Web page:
Washington Post editor recalls days at The Ramapo News

Photo courtesy of Sam Kim.

When the editor-in-chief of The Ramapo News was set to step down, Dorine Bethea, a staff writer, declared her interest in the position. Her editor wasn’t in her favor, so Bethea created a campaign for herself on campus, despite the role not being one students could vote for. Her efforts were successful, and Bethea became editor-in-chief for her final semester in 1986.

Today, Bethea works as an editor on the Washington Post multi-platform editing desk, but her first by-line was at Ramapo. Just as she worked tirelessly to make sure the paper met the print deadline here, she now works on the tight deadlines of the 24-hour news cycle. She says The Ramapo News is where she got her first experience of life as a journalist.

“What I learned is, whatever it takes to get the job done,” Bethea said in an interview. “I was in the throes of it here, and I didn’t know that this is how it works in the real world.”

Bethea visited Ramapo on Tuesday, April 12 to give a talk titled “My Life in Print: Reflections of a Ramapo College Journalist,” where she shared the story of her long and impressive career. In addition to her work at The Post, she works as a mentor at the Urban Journalism Workshop, a program which connects high school students with industry professionals. 

“It is so good to be a working journalist,” Bethea said. “It is absolutely wonderful for me to be able to do what I love doing at a major news organization, one with such a storied past and a promising future.”

She described her childhood “affinity for people” to the audience, which she sees as the curiosity that still drives her today. As the eighth of 13 children, Bethea remarked that her parents were hesitant at first when she decided she wanted to go to college.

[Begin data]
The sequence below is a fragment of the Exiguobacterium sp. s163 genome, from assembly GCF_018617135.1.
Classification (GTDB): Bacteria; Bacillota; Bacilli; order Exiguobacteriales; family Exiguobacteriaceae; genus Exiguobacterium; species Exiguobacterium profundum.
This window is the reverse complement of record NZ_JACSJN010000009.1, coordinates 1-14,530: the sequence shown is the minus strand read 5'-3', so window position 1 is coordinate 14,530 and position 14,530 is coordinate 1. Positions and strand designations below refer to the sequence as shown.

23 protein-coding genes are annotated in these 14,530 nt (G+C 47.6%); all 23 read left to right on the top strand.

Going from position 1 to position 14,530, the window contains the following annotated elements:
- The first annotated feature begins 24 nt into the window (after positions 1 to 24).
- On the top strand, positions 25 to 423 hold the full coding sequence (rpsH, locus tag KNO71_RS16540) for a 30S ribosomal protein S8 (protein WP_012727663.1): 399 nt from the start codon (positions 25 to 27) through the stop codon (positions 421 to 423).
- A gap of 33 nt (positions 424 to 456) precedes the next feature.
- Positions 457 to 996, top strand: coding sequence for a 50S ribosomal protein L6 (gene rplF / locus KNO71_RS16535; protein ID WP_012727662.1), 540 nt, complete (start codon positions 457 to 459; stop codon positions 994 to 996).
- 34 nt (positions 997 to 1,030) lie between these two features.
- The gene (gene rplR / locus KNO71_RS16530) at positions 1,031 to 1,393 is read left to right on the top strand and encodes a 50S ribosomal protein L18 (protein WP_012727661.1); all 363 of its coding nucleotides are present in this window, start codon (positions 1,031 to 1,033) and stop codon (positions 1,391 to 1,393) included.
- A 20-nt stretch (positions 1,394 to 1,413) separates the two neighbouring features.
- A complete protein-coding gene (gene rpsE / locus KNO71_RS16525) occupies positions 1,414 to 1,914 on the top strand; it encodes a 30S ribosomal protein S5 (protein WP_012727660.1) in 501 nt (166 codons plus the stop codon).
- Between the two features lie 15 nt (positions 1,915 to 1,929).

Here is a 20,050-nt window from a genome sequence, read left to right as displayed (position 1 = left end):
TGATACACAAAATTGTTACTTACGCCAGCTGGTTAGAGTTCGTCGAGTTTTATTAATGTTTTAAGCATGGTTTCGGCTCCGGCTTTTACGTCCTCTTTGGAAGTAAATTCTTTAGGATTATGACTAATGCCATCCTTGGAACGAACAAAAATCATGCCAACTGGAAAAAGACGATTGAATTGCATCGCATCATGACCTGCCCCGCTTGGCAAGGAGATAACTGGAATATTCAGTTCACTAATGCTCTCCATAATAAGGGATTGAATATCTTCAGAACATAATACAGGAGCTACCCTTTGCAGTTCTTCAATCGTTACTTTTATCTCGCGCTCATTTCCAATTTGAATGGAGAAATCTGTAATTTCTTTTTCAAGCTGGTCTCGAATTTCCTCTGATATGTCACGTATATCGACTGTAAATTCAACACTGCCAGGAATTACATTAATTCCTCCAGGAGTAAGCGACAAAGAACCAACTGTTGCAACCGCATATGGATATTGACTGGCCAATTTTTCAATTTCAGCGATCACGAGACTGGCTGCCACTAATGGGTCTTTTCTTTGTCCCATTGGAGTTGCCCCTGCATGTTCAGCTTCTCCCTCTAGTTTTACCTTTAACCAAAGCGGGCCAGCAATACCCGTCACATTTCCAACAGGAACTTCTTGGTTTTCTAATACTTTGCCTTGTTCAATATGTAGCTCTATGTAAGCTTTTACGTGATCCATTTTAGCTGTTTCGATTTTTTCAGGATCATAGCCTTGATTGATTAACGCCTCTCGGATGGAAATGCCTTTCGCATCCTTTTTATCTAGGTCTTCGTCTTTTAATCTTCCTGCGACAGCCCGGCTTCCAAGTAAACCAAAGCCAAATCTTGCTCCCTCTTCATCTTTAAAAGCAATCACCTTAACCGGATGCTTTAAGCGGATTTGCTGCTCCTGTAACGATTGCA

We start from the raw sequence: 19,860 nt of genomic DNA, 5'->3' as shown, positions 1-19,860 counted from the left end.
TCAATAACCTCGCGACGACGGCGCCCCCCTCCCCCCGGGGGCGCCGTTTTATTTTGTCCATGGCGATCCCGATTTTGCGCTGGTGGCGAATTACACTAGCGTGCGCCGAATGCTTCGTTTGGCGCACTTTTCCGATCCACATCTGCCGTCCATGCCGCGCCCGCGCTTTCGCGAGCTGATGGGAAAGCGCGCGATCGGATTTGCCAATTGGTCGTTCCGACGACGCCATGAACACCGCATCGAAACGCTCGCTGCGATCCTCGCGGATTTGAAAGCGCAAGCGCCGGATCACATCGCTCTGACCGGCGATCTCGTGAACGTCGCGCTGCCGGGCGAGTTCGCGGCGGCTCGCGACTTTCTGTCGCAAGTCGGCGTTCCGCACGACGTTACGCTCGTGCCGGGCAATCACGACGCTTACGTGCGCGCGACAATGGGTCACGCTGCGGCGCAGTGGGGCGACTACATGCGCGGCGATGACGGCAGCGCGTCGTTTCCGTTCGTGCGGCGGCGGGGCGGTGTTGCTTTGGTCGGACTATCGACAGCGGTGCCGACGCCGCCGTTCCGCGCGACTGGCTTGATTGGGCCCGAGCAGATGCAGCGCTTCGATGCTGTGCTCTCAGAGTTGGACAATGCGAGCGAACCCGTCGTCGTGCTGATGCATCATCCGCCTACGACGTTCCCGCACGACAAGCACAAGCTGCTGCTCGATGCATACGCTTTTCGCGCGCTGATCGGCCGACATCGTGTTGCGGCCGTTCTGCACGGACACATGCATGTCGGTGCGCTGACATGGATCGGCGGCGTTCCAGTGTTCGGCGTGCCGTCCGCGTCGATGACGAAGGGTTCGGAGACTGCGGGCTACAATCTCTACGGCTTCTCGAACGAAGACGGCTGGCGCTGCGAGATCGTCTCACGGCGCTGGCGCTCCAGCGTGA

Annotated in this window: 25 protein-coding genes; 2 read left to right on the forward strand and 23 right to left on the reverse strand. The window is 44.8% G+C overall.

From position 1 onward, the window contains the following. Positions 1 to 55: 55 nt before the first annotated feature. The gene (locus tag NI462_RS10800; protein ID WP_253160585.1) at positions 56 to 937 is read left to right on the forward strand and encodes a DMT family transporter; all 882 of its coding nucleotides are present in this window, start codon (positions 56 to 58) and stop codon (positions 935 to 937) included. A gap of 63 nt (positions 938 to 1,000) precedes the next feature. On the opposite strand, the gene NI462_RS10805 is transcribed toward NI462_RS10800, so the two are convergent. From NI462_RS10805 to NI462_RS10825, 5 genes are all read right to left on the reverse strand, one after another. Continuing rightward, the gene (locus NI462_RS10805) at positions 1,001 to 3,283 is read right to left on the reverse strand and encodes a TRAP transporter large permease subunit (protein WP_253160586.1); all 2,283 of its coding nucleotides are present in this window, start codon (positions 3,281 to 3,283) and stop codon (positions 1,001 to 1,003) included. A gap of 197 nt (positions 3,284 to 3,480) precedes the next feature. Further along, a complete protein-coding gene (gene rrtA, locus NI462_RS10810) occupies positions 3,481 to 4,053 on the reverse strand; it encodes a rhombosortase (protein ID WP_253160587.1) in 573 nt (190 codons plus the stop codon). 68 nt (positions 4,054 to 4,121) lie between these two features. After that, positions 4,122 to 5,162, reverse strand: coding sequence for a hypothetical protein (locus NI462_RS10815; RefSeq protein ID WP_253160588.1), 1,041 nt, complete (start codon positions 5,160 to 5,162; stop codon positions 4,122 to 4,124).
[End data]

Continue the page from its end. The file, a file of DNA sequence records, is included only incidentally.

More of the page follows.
“My curiosity never wanes, I still want answers, to help me understand the ways of the world and of people,” Bethea said.

No one “in her circle” had graduated from college at that time, but she had the opportunity to attend on scholarship, and she made the most of it. In her time at Ramapo, Bethea was also a student of the Educational Opportunity Fund, a member of the Black Student Union, the Model UN and the women's basketball team. 

“I wanted to become a writer, and the town crier, and a journalist, even though I didn't speak those words, that was within me. There was so much to learn and to share that could help me and my family and our community,” Bethea said. “When I reflect on my experiences here at Ramapo College, every activity I've participated in, equipped me in some way to start my professional work life and develop a career.”

Part of Bethea’s talk centered around the struggles she has faced in her years as a journalist, from trying to get into her first job to being laid off in 2011. She said she’s worked nearly every shift a journalist can, from overnights to police coverage, to her present work week where she copy edits stories of all kinds.

“How I got here is a story of purpose and resilience,” Bethea said.

When answering questions, Bethea was asked for several bits of advice for students, from how to be taken seriously as a student journalist to how to persevere through tough times in the industry. She also spoke on what she perceives as big challenges for journalists today and how digital publications are overshadowing print.

For all the ways that she was a part of Ramapo’s community, Bethea inspired her audience during her return to campus. Her career, from staff writer at The Ramapo News to The Washington Post, is one for Ramapo to be proud of. Bethea herself lauds Ramapo and the foundation it provided for her success.

“I am a roadrunner. Figuratively and literally, in every sense of our mascot. I rise, and I still aim high. And you too must, and will, rise and fly high,” Bethea said. “Exercise your power, and your influence and help change the world. By no means, under any circumstances, ever give up.”